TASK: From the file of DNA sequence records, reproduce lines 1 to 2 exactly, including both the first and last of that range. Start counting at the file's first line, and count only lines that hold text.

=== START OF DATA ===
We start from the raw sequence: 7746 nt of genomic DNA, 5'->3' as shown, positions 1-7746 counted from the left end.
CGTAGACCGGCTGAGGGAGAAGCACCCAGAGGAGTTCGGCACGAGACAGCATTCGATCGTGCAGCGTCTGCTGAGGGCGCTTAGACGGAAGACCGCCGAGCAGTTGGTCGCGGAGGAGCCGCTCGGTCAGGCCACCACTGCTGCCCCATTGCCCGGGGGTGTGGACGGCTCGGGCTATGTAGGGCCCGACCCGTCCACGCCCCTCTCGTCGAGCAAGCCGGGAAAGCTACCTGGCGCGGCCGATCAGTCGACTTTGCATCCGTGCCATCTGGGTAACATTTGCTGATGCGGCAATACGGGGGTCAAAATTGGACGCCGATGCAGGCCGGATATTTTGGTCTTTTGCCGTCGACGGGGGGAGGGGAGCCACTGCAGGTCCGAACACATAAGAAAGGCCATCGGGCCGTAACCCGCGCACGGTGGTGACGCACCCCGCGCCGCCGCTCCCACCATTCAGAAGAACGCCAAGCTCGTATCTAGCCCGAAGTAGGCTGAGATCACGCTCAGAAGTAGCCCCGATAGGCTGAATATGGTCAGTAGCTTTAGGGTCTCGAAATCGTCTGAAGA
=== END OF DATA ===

We start from the raw sequence: 7746 nt of genomic DNA, 5'->3' as shown, positions 1-7746 counted from the left end.
CGTAGACCGGCTGAGGGAGAAGCACCCAGAGGAGTTCGGCACGAGACAGCATTCGATCGTGCAGCGTCTGCTGAGGGCGCTTAGACGGAAGACCGCCGAGCAGTTGGTCGCGGAGGAGCCGCTCGGTCAGGCCACCACTGCTGCCCCATTGCCCGGGGGTGTGGACGGCTCGGGCTATGTAGGGCCCGACCCGTCCACGCCCCTCTCGTCGAGCAAGCCGGGAAAGCTACCTGGCGCGGCCGATCAGTCGACTTTGCATCCGTGCCATCTGGGTAACATTTGCTGATGCGGCAATACGGGGGTCAAAATTGGACGCCGATGCAGGCCGGATATTTTGGTCTTTTGCCGTCGACGGGGGGAGGGGAGCCACTGCAGGTCCGAACACATAAGAAAGGCCATCGGGCCGTAACCCGCGCACGGTGGTGACGCACCCCGCGCCGCCGCTCCCACCATTCAGAAGAACGCCAAGCTCGTATCTAGCCCGAAGTAGGCTGAGATCACGCTCAGAAGTAGCCCCGATAGGCTGAATATGGTCAGTAGCTTTAGGGTCTCGAAATCGTCTGAAGA